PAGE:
In a continued partnership with Synchrony Bank, Amazon has placed another card on offer: Amazon Credit Builder. It’s also been called out by some critics for targeting and potentially exploiting vulnerable consumers. Should you make room for it in your wallet? Here’s everything you need to know to about the service.
What is Amazon Credit Builder?
An Amazon Credit Builder secured credit card offers many of the same benefits as a regular Amazon Prime store card, such as 5% back on Amazon purchases. There are more restrictions with the new card, however, as Amazon Credit Builder can only be used to make purchases on the Amazon website and businesses with Amazon Pay functionality.
For first-time credit customers and those who are trying to rebuild their credit, the Amazon Credit Builder card may be a good option. The credit line can range from $100 to $1,000. Business Insider says the card is designed to cater to low-income and unbanked customers without means of traditionally shopping on Amazon’s website. According to Business Insider, previous efforts to cater to these customers include Amazon Cash, a service which allows customers to load money onto their Amazon accounts via convenience stores.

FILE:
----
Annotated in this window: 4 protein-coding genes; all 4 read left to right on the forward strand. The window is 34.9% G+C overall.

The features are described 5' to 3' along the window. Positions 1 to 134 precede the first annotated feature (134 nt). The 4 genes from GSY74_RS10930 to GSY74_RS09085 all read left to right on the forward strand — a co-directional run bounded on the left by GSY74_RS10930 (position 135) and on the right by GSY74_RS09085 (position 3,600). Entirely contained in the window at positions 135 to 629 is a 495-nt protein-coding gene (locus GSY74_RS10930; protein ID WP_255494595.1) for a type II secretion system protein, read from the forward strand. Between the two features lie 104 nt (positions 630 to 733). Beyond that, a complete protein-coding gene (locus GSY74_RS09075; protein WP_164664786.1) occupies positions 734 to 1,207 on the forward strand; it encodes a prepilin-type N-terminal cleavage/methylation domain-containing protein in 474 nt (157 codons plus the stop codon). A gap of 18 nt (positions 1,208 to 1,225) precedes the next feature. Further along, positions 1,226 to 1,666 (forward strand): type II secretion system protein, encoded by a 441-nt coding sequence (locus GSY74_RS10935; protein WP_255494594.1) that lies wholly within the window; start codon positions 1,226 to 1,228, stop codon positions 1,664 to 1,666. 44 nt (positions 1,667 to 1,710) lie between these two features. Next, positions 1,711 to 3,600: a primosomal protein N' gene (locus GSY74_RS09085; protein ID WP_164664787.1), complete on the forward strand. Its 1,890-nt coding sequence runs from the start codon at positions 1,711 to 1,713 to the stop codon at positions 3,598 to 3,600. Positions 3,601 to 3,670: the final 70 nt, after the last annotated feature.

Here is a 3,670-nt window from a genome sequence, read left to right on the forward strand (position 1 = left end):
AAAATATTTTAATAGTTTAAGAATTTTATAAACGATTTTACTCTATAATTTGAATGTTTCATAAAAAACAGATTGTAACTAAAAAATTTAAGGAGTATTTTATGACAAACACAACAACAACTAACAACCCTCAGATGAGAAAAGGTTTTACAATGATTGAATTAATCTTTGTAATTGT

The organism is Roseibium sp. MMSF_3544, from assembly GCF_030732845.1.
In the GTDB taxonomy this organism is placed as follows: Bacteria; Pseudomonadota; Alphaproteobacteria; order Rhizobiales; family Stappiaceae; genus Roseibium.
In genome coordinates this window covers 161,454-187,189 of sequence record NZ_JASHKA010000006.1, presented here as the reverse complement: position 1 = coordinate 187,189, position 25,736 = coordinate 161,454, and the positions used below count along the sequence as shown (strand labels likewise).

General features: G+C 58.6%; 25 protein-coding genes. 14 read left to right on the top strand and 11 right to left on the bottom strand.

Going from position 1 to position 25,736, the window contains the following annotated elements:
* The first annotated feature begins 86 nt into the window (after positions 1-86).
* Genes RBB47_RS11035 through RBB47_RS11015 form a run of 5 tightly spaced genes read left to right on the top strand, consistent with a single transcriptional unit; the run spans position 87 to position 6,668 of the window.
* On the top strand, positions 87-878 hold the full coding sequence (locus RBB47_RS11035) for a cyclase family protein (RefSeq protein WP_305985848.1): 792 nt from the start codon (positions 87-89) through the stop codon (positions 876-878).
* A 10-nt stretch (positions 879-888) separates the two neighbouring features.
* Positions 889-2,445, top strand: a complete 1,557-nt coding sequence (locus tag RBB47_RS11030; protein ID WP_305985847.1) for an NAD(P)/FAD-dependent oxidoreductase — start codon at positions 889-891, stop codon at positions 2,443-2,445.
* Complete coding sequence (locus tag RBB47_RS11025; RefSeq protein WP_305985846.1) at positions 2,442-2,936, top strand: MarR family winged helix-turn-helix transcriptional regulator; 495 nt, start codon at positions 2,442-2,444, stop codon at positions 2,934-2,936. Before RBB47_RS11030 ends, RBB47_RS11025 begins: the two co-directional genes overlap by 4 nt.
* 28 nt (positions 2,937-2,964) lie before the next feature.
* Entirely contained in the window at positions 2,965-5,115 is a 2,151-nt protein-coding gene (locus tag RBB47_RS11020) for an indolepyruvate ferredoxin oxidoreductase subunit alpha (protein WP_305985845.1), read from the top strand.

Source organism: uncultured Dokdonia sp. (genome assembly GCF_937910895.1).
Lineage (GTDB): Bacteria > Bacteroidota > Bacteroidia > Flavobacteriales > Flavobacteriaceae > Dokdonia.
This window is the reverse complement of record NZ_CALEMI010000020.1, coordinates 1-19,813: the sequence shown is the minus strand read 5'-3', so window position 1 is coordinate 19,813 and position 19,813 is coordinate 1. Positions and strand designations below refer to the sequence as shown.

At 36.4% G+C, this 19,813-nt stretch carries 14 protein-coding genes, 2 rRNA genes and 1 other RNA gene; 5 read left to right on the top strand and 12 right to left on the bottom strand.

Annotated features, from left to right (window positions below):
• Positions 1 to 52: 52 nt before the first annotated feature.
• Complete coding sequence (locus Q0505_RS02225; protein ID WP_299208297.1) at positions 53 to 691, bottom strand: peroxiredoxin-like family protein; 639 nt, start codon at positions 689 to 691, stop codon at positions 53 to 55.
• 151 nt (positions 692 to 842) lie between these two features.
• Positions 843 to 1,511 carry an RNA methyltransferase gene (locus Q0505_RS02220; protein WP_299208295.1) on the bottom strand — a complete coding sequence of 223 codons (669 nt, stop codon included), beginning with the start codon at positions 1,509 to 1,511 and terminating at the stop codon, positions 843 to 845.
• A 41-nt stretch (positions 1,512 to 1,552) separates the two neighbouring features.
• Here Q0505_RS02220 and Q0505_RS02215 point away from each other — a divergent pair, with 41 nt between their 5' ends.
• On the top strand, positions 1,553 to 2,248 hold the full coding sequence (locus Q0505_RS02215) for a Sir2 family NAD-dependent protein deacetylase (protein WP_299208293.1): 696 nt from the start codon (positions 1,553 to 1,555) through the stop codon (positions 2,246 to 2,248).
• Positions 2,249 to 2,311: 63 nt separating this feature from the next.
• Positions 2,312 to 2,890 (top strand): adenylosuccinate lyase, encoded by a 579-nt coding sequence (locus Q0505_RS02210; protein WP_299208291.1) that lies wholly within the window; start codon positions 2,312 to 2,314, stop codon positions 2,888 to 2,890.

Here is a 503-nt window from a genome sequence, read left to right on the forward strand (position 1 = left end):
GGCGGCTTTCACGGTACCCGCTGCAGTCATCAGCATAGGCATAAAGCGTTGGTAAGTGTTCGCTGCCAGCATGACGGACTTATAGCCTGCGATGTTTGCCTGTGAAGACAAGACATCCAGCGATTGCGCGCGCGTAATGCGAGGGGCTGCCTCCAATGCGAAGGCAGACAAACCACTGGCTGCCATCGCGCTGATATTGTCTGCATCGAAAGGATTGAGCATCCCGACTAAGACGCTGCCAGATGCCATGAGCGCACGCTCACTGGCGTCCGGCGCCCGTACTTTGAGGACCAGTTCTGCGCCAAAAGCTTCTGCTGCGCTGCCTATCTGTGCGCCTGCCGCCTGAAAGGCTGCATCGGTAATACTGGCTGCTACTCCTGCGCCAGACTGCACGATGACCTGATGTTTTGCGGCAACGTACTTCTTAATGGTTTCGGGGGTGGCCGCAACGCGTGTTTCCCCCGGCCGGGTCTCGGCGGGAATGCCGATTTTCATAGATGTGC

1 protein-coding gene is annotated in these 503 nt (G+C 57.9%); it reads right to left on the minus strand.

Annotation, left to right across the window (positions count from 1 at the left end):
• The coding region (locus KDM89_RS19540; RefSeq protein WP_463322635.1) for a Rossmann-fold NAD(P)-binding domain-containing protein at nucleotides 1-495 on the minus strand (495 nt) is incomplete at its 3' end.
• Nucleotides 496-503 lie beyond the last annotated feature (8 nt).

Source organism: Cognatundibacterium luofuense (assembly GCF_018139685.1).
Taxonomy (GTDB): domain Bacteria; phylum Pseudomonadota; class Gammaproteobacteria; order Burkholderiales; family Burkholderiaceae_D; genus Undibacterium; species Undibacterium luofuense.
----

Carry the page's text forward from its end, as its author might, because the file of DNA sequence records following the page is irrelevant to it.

How does Amazon Credit Builder work?
Amazon says its card has no annual fee, with opportunities for special financing and cash back with a Prime membership. However, the card comes with a hefty interest rate of 28.24%. This is considerably higher than the maximum average of 24.09% APR, which U.S. News says is typical of store credit cards.
The card can be applied for online, and the refundable security deposit paid by ACH transfer or mail. Once the deposit is received by Synchrony, customers will be awarded a $40 Amazon gift card.
The credit line is also dependent on the security deposit paid to Synchrony Bank. Amazon says this deposit may not be used to pay any balances owed but may be refunded upon upgrading to the Amazon Store Card “in as little as seven months” of on-time payments, at the discretion of the bank.
Amazon Credit Builder controversy
Lifehacker.com suggests that the card may not, in fact, be the best choice for first-time and low-income customers or those in credit recovery. Between the high-interest rate, exclusivity to Amazon, and the necessity of a $119 yearly Prime subscription to reap cash-back benefits, Lifehacker argues the card lags behind the value of secured credit cards from smaller credit unions and banks.
The exploitative nature of these tight constraints designed to make money off of customers who typically would not be eligible for credit, Lifehacker points out, are an odd coincidence with Amazon’s Prime Day sale right around the corner on July 8.
We’ve reached out to Amazon and Synchrony Bank for comment.
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